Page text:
Ryan’s Take: The Cuban free agents have a way of exploding onto the market with a comet’s tail of hype and folk legends for obvious reasons. Not only is there an added element of mystery about the player’s true ability, but I would bet there is also an intelligence cold war being waged between teams, just under the surface; none can be sure how much data any other has gathered on the player, which is important as the market for him takes shape. To those of us with only the video to go on, there are a few things that are obvious. For one, he has physical tools for days — he can jump very high, run very fast, and do a variety of squats and lifts with assorted giant weights, grand pianos, old-timey anvils, human beings, etc. attached (I’m even leaving out “explosive ability” and “core power” which, per the video, entail jumping up and down a lot of times consecutively, and thrusting your crotch into an unfortunate spotter’s face, respectively). For another, he appears to have a tremendous amount of power, and a swing that looks mechanically sound and conducive to sustaining that power. Of course, power is only useful if you can put the ball in play, and it remains to be seen how well he can do that against the caliber of pitching that exists in the MLB, replete with secondary pitches that are likely better than anything he’s seen in a league that Keith Law characterizes as “equivalent to low Class A or worse.” We’re also unable to make any inferences about his plate discipline, which itself involves a giant competitive leap for a Cuban player coming to the majors.

    The Phillies aren’t known for making big IFA splashes, but, now that they’ve established a new spending power, it might be time to take full advantage of what that market has to offer. Last season’s Hunter Pence trade put the Phils’ system in an unfortunate state, and it would be nice, with the departure of Jon Singleton, to add a bat with Cespedes’ potential to it. But other big market teams are reportedly quite high on him, which will drive up his price. He’s also “26,” so he’s not really a “prospect” per se, and if it turns out that he’s major league ready in the near future, the Phillies don’t necessarily have a spot for him (granted, they could always keep Domonic Brown roasting in the organizational bronze bull for no reason at all). At the right cost, Cespedes is definitely a worthy pursuit, but the Phillies should invest generously in Cole Hamels and a starting shortstop first.

    A Closer Look at Michael Cuddyer

    With the Phillies reportedly in serious pursuit of free agent Michael Cuddyer, I find myself caught in something of a time warp whenever I hear him mentioned. I still play MVP 2005 every once in a while. To me, even as the rosters get more dated with each passing year, it’s still a nearly infinitely replayable game.

    I bring this up because, whenever I would play with my good buddy Baumann from Phillies Nation, Cuddyer would always have the biggest impact on the game. He’d make diving plays at third base. Come up with a solid double to drive home Lew Ford. You know, 2005-type things.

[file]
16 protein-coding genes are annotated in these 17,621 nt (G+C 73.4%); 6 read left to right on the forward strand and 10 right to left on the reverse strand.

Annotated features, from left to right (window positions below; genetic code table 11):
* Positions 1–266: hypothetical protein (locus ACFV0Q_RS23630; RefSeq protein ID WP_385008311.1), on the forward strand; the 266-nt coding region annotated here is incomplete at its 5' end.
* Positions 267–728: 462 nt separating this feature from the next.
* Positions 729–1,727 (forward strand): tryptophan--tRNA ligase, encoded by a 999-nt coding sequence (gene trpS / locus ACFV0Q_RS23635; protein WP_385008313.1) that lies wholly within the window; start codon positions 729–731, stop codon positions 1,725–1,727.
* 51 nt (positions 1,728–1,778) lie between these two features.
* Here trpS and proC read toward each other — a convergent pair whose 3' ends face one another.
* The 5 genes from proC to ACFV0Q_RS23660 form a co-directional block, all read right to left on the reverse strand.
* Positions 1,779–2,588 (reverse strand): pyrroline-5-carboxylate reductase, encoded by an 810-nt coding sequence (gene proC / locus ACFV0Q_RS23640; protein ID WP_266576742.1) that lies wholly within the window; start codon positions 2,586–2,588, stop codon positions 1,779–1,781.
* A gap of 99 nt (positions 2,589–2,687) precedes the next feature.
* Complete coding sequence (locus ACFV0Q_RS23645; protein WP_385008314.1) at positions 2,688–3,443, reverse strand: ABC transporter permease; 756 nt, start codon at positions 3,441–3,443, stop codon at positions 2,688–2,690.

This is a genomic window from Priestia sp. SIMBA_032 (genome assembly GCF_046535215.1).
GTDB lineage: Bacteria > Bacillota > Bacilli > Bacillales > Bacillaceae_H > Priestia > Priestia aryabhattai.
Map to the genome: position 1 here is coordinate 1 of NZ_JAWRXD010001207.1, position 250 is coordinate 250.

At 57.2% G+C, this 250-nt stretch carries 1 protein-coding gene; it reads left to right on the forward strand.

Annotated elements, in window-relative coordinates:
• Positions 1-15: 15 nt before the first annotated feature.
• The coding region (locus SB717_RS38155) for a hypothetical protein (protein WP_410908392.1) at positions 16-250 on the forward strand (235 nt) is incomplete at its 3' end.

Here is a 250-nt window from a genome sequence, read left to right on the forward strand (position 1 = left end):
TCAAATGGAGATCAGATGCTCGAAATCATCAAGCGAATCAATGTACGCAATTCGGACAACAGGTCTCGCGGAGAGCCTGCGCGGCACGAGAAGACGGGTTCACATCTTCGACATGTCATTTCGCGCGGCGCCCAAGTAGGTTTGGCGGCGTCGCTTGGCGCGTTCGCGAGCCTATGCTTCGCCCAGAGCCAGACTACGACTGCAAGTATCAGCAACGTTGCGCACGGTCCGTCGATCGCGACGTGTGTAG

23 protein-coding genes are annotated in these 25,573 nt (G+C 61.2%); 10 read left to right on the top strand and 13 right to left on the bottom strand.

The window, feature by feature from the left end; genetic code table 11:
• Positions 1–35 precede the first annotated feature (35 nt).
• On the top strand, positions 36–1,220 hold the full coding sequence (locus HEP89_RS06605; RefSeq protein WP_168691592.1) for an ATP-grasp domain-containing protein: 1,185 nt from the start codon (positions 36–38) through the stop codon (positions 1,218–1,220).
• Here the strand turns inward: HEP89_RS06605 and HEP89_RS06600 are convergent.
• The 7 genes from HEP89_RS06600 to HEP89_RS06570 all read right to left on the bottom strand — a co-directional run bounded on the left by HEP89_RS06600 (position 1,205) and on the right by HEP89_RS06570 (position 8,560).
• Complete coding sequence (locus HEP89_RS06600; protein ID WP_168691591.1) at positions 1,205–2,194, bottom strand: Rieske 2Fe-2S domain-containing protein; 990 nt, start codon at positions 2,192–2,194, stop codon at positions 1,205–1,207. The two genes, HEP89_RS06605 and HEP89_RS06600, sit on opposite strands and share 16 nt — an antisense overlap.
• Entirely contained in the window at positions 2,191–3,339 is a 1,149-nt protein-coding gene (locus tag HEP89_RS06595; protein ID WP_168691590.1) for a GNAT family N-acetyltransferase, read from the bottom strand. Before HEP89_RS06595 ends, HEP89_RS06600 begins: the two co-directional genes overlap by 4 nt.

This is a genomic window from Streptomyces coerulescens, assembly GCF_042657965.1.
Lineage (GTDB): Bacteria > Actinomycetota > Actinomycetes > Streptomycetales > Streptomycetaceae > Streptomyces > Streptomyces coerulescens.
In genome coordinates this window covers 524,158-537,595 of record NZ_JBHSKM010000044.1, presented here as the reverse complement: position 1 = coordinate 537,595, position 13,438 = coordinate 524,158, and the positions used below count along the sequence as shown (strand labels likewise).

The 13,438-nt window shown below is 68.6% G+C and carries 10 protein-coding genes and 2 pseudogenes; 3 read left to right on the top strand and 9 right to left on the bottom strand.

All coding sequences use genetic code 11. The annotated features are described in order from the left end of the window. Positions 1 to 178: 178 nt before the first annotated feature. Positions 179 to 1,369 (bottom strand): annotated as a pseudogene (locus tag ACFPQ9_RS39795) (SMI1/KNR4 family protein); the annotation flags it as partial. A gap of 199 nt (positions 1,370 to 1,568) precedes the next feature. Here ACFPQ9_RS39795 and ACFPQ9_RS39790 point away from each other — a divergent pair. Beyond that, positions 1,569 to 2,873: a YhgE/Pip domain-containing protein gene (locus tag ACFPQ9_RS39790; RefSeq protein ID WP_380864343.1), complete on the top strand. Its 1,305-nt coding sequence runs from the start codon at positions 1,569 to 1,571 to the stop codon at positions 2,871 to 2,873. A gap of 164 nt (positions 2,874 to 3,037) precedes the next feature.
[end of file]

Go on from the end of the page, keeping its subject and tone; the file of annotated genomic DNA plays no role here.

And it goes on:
Of course, the Michael Cuddyer of 2011-12 bears no resemblance to Fake Michael Cuddyer from ’05. Since the end of that ’05 season, Cuddyer has logged all of 107 innings at third base (all in 2010) and spent most of his time in the outfield and at first base. He doesn’t seem like a logical fit to supplant Placido Polanco, so we’ll move forward assuming that a potential signing of Cuddyer would mean time in the corner outfield spots and at first. He’s spent some time (read: very little) at second base, too, but with one of Wilson Valdez and Michael Martinez expected on the roster come Opening Day, there’s already a more viable backup option there.

    Cuddyer handles lefties very well. His .311/.403/.589 slash in 176 PA against them last year is Victorino-esque, and his career OPS is more than .100 points higher against lefties than righties. That isn’t to say he’s unplayable against right-handers; he’s just especially dangerous against southpaws. And that’s an antidote to something Phils fans had heard about for a couple of seasons now: how the club and everyday lineup is too lefty-heavy. And really, the complaints aren’t exactly unfounded as it relates to LHB performance vs. LHP.

    A look at Cuddyer’s In Play Slug heatmap (right) against lefties in 2011 shows some decent plate coverage. The cold spot down and in is a little surprising to see from a RHB against a lefty, but the strong showing in the heart and on the outer edge – from the top to the bottom of the zone, too – does compensate. Cuddyer also seems to fare better on pitchers in the lower portion than anything at the letters and up.

    The drawback to that, naturally, is that Cuddyer can find the high pitches a bit too appetizing. Inside Edge reports Cuddyer as having a chase rate on pitches up and out of the zone near 50 percent, a weakness pitchers are sure to target with two strikes during the season. Pitches in on the hands also tend to draw Cuddyer’s attention often. It will be interesting to see how long his hands have the speed to turn on pitches in, especially if his next contract carries him through his age 35 season.